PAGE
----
Yaye - Black Honey

Regular price $24.00




The Arbegona woreda of Sidama is one of the highest coffee-growing elevations in all of Ethiopia. Here, high altitude and lower temperatures mean that coffee cherries ripen more slowly than is typical, resulting in excellent cup profiles that are sweet, bright, and sought-after. In fact, nearly everything about the coffee we are sharing with you today took place at a slower pace than we would typically expect, from its time spent on the tree to its extended stay at the washing station (more on that in a moment). 

Operated in partnership with Catalyst Trade and its owner, Mr. Faysel Abdosh, the Yaye Washing Station is the aforementioned site where our coffee underwent a painstaking processing method known as black honey. For his part, Mr. Abdosh is not just the owner of this local washing station - he's also an activist and philanthropist, and he's made it his life's work to help raise awareness of the obstacles facing coffee growers and communities throughout Ethiopia. Along with several other benefactors, Mr. Abdosh is helping fund several projects throughout rural areas of Ethiopia, including: building two primary schools in the Aricha village of Yirgacheffe; constructing a water pipeline in the Shantawene village of Sidama; and installing a comprehensive high school in the Hamasho village, also located in Sidama. These efforts are making a real difference in the lives of rural farmers, workers, and communities in our beloved coffee-growing powerhouse of Ethiopia, and we could not be more honored to share with you a coffee which was touched by those same helpful hands. 

Processing: Named for the color of the parchment, black honey-processed coffees have characteristic black splotches from the heavy mucilage load they carry from floating to drying. Post-harvest, coffee cherries undergo two rounds of hand-sorting to ensure the utmost uniformity for pulping. For the black honey process specifically, a disc pulper is calibrated to allow for maximal control and minimal speed of pulping. The goal here is to minimize parchment and seed damage while maximizing the amount of mucilage which remains intact prior to drying. After pulping, the cherries undergo a short fermentation period with all of that precious mucilage still intact. Finally, they are removed to shaded drying beds, where the beans dry slowly under a shade canopy with excellent airflow and lots of supervision. This slow drying time allows for a uniform distribution of moisture content throughout the cellular structure of the beans, and it is this uniformity which is considered critical in producing a superiorly honey-processed coffee.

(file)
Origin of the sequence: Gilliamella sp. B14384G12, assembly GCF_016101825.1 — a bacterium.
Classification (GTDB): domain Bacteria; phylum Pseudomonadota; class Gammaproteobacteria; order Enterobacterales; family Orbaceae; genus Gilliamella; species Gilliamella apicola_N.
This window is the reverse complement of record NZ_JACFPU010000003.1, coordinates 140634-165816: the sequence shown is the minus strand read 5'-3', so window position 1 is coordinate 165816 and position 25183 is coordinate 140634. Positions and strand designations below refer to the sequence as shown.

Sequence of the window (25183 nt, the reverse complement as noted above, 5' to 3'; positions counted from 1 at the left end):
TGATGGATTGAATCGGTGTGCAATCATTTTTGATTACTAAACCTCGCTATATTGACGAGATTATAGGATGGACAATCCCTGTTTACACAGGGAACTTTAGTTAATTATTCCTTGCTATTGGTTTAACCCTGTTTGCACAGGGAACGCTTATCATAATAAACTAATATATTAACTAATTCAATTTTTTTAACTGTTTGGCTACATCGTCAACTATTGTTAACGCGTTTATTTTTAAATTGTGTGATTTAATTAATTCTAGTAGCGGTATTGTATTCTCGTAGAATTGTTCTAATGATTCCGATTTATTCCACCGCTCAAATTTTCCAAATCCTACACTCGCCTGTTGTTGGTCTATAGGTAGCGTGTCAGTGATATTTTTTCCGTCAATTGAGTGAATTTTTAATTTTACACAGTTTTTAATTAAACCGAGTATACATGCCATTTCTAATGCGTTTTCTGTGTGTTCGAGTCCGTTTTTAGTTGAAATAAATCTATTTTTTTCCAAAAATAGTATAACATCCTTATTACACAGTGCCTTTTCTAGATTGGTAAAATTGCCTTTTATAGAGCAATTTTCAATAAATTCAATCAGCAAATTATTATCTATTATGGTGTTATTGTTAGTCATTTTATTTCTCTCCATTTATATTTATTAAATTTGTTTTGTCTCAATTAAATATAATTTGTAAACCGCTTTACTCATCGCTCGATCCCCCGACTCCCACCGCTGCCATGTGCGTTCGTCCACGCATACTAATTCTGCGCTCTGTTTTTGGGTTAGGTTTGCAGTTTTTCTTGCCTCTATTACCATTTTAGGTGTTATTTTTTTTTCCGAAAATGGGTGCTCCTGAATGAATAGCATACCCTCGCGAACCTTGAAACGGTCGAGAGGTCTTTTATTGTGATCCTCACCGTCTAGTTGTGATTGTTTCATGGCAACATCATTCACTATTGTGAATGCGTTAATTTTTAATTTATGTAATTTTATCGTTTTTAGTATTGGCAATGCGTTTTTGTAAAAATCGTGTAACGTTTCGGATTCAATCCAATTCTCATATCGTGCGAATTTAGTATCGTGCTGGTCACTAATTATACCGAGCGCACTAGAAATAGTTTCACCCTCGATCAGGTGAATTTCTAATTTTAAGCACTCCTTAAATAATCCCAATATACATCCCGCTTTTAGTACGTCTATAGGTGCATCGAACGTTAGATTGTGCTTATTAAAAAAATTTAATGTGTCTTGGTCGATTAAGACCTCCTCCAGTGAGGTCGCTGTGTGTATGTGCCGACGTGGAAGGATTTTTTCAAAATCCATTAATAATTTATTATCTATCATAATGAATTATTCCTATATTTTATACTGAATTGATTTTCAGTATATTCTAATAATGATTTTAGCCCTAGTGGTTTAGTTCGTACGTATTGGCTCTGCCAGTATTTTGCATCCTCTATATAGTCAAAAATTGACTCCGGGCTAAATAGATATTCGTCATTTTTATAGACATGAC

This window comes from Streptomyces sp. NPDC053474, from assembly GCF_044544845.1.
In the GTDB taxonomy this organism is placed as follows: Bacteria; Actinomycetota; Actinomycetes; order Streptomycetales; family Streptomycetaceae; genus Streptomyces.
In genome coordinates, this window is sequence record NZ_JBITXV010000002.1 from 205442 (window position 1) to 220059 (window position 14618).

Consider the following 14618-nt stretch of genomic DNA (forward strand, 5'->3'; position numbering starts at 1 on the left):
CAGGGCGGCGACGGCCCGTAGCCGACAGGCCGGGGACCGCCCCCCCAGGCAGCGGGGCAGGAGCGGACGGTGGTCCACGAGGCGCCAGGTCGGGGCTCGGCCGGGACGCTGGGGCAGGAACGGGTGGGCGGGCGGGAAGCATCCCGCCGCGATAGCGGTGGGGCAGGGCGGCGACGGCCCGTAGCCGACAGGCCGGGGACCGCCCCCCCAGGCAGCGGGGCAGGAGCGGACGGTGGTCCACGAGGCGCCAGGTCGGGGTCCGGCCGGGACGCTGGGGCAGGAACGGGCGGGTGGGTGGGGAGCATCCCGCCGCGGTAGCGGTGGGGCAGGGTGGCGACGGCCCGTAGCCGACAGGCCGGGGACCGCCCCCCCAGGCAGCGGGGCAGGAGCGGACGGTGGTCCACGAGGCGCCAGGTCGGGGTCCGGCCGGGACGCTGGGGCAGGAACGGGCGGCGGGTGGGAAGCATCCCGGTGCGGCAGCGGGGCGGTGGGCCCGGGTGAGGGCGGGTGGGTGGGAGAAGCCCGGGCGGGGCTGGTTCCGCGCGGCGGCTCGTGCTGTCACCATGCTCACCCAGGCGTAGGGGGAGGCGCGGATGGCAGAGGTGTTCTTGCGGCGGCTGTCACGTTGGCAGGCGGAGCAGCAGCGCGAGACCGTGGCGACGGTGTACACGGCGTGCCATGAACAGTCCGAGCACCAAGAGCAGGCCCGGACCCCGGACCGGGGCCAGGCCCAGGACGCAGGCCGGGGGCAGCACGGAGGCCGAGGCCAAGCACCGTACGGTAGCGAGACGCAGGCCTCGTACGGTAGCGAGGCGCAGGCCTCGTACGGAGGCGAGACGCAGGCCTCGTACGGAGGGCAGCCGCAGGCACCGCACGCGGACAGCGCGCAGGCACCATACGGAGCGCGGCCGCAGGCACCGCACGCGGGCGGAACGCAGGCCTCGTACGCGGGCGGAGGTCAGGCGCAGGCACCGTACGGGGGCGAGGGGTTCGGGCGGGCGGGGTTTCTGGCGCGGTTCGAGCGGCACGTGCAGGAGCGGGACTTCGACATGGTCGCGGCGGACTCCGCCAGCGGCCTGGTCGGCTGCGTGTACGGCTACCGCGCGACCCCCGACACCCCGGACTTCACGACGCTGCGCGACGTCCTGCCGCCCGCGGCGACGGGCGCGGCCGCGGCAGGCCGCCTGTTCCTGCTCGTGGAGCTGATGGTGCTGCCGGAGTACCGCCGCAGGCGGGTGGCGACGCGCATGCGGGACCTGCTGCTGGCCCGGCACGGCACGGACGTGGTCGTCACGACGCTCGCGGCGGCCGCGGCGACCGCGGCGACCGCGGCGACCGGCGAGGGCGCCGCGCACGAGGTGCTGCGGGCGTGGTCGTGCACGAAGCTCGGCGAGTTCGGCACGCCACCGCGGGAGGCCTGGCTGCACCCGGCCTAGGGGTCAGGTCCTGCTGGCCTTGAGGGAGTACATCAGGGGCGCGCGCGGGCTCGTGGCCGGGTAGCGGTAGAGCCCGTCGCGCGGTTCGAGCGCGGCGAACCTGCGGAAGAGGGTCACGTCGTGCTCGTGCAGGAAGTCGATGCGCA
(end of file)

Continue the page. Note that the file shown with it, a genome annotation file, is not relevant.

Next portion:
In the cup: True to the name of its processing method, this coffee has a thick sweetness that reminds us of dark honey. Subtle floral notes reminded us of floral black tea. In the cup, the play between sweet fruit tones, like peach rings, and acidic notes, like grapefruit, made for a delightful tasting experience which reminded us of Sauvignon Blanc! Cheers. 

Washing Station | Yaye Washing Station

Producers | smallholders in Arbegona

Process | black honey

Variety | 74110, 74158

Elevation | 1995 - 2230 masl

Brewing Suggestions For Our Coffee At Home

“How should I brew coffee from Black & White?” We get this question a lot, and we love chatting about how folks can get the most out of the coffees we roast. But, since everybody’s gear setup, water sources, and preferences are different, we haven’t found a great way to post definitive brew guides for specific coffees. 

We do have some tips that have seemed to help most folks, though…

First, our coffees do great with a bit of rest. In our cafes, we’ve discovered that things really start to shine at or after 14 days post roast. You certainly don’t have to wait so long, but you’ll notice the cup’s clarity increase over time. Clean, washed coffees tend to need less rest than funkier coffees that feature higher-impact fermentation methods (like naturals, anaerobic naturals, or co-ferments). 

For espresso, we start all of our coffees at a 1:2 ratio with a brew time around 24 seconds. This recipe usually works great for year round coffees and single origin coffees with lower impact fermentations. Funky coffees often get the longer ratio treatment (sometimes up to 1:3), but your preferences may lead you elsewhere. We celebrate that!

For filter style coffee, we tend to like hotter (at or above 205F), faster (at or under 3 minutes) brews. Our roasting philosophy focuses on maximizing sweetness and solubility in all our coffees, so you’re probably safe applying your favorite recipe. 

If you have more questions, feel free to shoot us a DM or email. We’re always here for curiosity. Oh! And don’t forget–if it tastes good, it is good.

Roasting all the coffee in Raleigh, North Carolina

We roast and ship Mondays, Tuesdays, Thursdays and Fridays

Please place your order the day before the roast day you would like your order shipped on.